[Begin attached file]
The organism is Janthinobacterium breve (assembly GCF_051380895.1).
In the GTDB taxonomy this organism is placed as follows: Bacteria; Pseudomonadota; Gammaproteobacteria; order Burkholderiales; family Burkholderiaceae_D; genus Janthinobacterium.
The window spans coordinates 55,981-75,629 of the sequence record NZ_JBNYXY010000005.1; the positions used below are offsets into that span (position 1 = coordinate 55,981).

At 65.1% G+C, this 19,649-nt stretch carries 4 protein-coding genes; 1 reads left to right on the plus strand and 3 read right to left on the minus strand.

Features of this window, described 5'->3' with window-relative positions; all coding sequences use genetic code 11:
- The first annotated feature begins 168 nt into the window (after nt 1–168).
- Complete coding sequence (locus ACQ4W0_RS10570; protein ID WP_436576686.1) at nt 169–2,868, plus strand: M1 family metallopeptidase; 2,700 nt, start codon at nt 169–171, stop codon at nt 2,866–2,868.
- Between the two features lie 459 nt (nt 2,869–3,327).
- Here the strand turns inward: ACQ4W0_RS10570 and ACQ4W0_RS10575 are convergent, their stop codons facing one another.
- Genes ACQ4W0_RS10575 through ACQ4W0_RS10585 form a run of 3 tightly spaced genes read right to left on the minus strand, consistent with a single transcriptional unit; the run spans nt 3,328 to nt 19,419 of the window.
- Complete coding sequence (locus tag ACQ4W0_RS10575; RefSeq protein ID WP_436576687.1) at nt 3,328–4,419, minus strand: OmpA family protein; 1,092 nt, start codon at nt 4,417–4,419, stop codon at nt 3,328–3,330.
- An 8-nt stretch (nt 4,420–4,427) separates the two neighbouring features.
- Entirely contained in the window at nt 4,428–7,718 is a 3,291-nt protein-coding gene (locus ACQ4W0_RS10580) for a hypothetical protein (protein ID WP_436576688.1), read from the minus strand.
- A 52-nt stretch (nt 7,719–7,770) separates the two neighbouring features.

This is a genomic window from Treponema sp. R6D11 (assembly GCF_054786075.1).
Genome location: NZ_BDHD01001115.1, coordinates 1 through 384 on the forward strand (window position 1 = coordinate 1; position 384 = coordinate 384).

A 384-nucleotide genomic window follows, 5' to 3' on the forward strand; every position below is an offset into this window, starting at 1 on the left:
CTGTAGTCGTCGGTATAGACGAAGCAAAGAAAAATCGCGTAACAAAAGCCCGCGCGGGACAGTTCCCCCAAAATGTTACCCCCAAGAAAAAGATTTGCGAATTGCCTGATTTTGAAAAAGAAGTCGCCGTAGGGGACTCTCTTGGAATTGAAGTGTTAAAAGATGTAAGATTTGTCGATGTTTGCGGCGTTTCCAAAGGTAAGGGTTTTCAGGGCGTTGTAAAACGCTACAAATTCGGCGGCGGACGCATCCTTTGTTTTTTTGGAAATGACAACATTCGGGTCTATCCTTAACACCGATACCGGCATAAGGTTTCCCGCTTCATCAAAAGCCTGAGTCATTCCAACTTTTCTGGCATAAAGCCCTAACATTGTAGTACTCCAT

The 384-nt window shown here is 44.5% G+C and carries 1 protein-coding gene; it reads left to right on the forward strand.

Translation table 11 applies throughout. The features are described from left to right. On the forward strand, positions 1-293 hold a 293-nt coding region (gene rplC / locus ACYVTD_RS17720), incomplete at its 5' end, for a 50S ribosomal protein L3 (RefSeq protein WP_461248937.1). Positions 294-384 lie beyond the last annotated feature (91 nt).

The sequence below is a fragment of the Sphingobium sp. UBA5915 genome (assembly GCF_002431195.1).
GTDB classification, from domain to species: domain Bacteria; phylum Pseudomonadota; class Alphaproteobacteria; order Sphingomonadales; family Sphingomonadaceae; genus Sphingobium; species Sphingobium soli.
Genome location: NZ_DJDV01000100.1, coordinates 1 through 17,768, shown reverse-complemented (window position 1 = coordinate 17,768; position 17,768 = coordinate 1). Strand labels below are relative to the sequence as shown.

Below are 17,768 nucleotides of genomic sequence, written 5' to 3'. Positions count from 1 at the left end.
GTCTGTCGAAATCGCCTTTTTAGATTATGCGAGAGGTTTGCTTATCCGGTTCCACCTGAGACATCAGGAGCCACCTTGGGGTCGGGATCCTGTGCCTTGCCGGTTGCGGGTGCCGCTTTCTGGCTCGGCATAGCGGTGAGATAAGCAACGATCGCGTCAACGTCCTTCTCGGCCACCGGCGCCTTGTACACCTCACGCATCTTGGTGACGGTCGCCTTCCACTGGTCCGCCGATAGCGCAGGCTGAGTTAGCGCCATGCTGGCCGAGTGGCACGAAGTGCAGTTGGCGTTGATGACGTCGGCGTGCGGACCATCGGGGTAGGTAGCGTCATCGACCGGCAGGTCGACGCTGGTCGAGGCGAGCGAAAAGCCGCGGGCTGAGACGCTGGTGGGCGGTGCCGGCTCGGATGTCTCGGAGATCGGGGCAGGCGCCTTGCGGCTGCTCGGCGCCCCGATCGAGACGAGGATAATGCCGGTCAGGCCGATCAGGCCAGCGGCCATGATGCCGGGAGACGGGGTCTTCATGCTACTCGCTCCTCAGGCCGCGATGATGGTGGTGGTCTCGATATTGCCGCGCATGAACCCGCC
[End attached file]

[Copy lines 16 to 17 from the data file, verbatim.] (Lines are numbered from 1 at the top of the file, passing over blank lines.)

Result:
Genome location: NZ_BDHD01001115.1, coordinates 1 through 384 on the forward strand (window position 1 = coordinate 1; position 384 = coordinate 384).

A 384-nucleotide genomic window follows, 5' to 3' on the forward strand; every position below is an offset into this window, starting at 1 on the left: